来源:网络整理点击:时间:2019-04-10 02:17

In a lab at Harvard, researchers are trying to replicate the conditions of the stratosphere–the part of the atmosphere that stretches roughly six to 31 miles above the surface of the planet–in test tubes. Their goal: to better understand what might happen if humanity eventually decides to embark on a radical, controversial plan to temporarily cool the planet by spraying clouds of particles into the sky.


If it ever happens, the process might involve sending planes into the sky to release particles of a compound like sulfur dioxide that can reflect some sunlight back into space and could temporarily cool the planet. It's not a fix for climate change, and it's a form of geoengineering so extreme that it carries risks that may not be fully predictable. But as climate change progresses, it's possible that the global community may someday decide it has to try it.



"Our team here is doing the research because we believe there's still a lot of uncertainties around solar geoengineering, and we think there's a chance for potential benefits around the world," says Elizabeth Burns, managing director for Harvard's Solar Geoengineering Research Program. "But we also think there's the chance for very real risks."

哈佛大学太阳能地球工程研究项目总经理伊丽莎白·伯恩斯说:"我们的团队正在进行这项研究,因为我们相信太阳能工程仍然存在很多不确定性,我们认为全世界都有可能从中受益。"。 "但我们也认为这存在现实的风险。"

In one new study in Nature Climate Change, researchers from Harvard, MIT, and Princeton used a state-of-the-art, detailed computer model to look at what might happen if solar geoengineering was used to cut global temperature increases in half. In the scenario, they found that reducing warming would also offset the increasing intensity of hurricanes and would help moderate extreme rain and a lack of water for farming (in the model, rain decreased, but so did evaporation). Less than 0.5% of the world might see increases in impacts from climate change. That's in contrast to some previous studies that found that this type of geoengineering might benefit some parts of the world while large other areas were harmed. Still, the study is limited, and doesn't look at all of the potential effects.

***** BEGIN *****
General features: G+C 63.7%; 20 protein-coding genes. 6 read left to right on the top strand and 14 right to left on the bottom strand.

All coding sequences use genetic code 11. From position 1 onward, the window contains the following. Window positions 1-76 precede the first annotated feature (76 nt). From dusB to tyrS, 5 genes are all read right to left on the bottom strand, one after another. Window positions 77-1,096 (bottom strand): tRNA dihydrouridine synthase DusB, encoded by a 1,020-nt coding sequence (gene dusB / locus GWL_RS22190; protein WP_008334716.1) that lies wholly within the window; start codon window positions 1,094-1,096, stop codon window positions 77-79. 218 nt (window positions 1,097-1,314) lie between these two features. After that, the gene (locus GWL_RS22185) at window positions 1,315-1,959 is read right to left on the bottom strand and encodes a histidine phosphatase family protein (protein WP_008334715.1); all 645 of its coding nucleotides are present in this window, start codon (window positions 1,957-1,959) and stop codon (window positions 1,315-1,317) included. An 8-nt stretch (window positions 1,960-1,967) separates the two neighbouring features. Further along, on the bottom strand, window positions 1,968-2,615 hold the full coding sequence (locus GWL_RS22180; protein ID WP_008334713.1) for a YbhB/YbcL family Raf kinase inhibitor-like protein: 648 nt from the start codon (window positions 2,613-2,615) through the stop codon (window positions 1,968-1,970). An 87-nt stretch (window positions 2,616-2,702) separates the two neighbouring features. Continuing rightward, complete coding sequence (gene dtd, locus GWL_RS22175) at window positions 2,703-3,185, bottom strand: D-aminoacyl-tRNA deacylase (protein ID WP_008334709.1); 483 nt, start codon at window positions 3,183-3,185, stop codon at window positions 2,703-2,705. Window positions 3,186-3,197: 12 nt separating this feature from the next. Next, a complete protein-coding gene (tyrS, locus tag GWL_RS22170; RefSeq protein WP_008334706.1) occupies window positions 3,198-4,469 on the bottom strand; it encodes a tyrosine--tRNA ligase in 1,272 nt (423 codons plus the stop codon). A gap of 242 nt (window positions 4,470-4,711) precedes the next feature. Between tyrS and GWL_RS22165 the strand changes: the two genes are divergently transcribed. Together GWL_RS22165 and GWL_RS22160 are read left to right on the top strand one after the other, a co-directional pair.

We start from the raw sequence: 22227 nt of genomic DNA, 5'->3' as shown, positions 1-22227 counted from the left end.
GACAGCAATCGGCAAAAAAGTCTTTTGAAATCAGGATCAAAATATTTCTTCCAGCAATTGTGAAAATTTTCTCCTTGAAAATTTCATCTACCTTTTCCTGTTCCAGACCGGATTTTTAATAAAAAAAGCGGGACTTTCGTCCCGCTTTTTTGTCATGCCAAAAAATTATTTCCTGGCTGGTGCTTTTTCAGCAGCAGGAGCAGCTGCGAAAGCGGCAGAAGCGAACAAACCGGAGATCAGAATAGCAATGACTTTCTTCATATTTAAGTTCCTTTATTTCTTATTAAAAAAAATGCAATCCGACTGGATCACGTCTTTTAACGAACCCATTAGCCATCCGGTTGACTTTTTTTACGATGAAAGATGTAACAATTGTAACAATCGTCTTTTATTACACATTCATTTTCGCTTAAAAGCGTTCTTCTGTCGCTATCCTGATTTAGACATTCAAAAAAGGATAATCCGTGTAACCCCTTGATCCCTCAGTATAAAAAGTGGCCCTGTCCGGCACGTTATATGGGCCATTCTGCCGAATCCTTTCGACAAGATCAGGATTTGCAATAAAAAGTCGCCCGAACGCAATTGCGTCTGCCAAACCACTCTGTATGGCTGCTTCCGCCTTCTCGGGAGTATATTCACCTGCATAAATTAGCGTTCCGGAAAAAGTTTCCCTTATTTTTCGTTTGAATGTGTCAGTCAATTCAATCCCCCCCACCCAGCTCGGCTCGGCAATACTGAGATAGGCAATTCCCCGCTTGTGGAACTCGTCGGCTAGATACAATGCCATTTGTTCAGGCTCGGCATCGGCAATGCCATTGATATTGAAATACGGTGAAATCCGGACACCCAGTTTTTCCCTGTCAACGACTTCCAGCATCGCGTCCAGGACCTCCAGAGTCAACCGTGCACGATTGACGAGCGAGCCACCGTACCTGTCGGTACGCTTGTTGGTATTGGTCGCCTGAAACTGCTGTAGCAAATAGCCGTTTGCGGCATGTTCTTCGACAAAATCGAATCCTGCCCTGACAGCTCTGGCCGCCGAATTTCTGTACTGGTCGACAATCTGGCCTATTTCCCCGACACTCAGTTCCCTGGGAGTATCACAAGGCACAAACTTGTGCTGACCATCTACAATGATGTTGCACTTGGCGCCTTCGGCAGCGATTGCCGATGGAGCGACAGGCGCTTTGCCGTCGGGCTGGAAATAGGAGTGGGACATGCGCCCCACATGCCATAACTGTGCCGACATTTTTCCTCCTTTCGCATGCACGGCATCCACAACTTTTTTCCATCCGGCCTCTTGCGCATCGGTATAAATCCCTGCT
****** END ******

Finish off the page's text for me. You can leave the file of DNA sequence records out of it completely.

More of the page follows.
在《自然气候变化》杂志的一项新研究中,来自哈佛大学、麻省理工学院和普林斯顿大学的研究人员使用了一种最先进的、详细的计算机模型,来观察如果利用太阳能工程将全球气温上升减半会发生什么。 在这种情况下,他们发现,减缓气候变暖也会缓解飓风强度,并有助于缓和极端降雨和农业用水的缺乏(在模型中,降雨减少了,但蒸发也减少了)。 世界上受气候变化影响的地方不到0.5%。这与之前的一些研究相反,那些研究发现,这种类型的工程可能使世界上的一些地区受益,而其他大部分地区则受到损害。 尽管如此,这项研究是有限的,并没有看到所有的潜在影响。

The concept of spraying chemicals into the sky to cool the Earth is not new. It's the same process that happens naturally when volcanoes erupt. In 1991, when Mount Pinatubo erupted and spewed millions of tons of sulfur dioxide into the atmosphere, it cooled the planet by half a degree Celsius for more than a year. But it's only more recently that researchers have started seriously studying what might happen if humans deliberately do something similar. At this point, it's still a very small area of study, with relatively little funding, and many unknowns.